Shawshank, VA 5/29/12 (StreetBeat) -- Vertex Pharmaceuticals Inc (Nasdaq: VRTX) released corrected data involving its cystic fibrosis treatments on Tuesday that lowered the number of patients who showed certain levels of improvedlung function, sending its shares down more than 22 percent.
The initial data, released earlier this month, sent Vertex shares soaring on hopes the company could have a multibillion-dollar franchise in the treatment of cystic fibrosis, a life-threatening genetic disorder that affects about 70,000 people worldwide.
"The corrected data appear weaker than the original data," ISI Group analyst Mark Schoenebaum said.
Vertex blamed the error on a misinterpretation of the data from a vendor involved in the statistical analysis.
"This mistake is very disappointing," Chief Executive Officer Jeffrey Leiden told analysts on a conference call. "It's unacceptable to us."
Still, Leiden said, the company's conclusions "haven't changed" and that it plans to move forward with a late-stage clinical trial.
Cystic fibrosis causes the thin layer of mucus that helps keep the lungs free of germs to become thick, clogging airways and leading to infections that damage the lungs.
The phase 2 study involves a combination of Vertex's new cystic fibrosis drug, Kalydeco, with an experimental drug called VX-809.
Kalydeco helps only about 4 percent of cystic fibrosis patients with a specific gene mutation. Vertex is testing combinations it hopes will eventually be able to address the larger CF population.
The study examined patient performance based on a measure of the maximum amount of air that can be exhaled in one second, known as FEV1.
On May 7, Vertex released data that it said showed that about 46 percent of patients experienced an improvement in lung function of 5 percentage points or more based on FEV1. On Tuesday, the company said that figure was actually about 35 percent.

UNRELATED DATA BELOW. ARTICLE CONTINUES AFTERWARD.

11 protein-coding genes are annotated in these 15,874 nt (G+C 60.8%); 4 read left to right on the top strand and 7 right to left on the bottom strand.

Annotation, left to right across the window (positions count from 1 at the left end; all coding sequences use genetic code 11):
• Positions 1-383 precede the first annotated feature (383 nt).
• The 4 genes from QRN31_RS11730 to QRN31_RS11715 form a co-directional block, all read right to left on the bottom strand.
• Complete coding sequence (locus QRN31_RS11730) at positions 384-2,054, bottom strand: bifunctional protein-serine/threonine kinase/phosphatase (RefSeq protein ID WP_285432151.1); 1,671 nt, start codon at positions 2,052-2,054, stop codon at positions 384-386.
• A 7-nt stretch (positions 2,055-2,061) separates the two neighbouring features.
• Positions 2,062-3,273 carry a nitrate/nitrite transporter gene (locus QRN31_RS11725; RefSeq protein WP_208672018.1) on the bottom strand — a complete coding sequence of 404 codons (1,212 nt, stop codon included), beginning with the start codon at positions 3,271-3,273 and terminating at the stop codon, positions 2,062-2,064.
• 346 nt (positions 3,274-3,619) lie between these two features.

The initial results also said about 30 percent of patients experienced an improvement of at least 10 percentage points. That number has been lowered to 19 percent.
The company also released data that showed patients on the combination saw an average absolute improvement in lung function of 8.5 percent compared to those taking a placebo.
That effect looked more pronounced in part because patients on a placebo saw a decline in lung function that was much greater than expected by Wall Street analysts.
Even with the placebo patients worsening, the improvement for patients on the Vertex treatments "is much higher than original Street expectations," Schoenebaum said in a research note.
Brian Abrahams, an analyst at Wells Fargo, said in a research note that the early drop in Vertex's shares seemed "excessive" and recommended buying the shares on weakness.
"While we are slightly disappointed by the less robust data, the Kalydeco/'809 combo still clearly appears active to us and we believe should still have multi-billion dollar potential."
Vertex plans to release final data from the Phase II study by the middle of the year.
Vertex shares fell more than 22 percent to $50.41 in early trading on Nasdaq.
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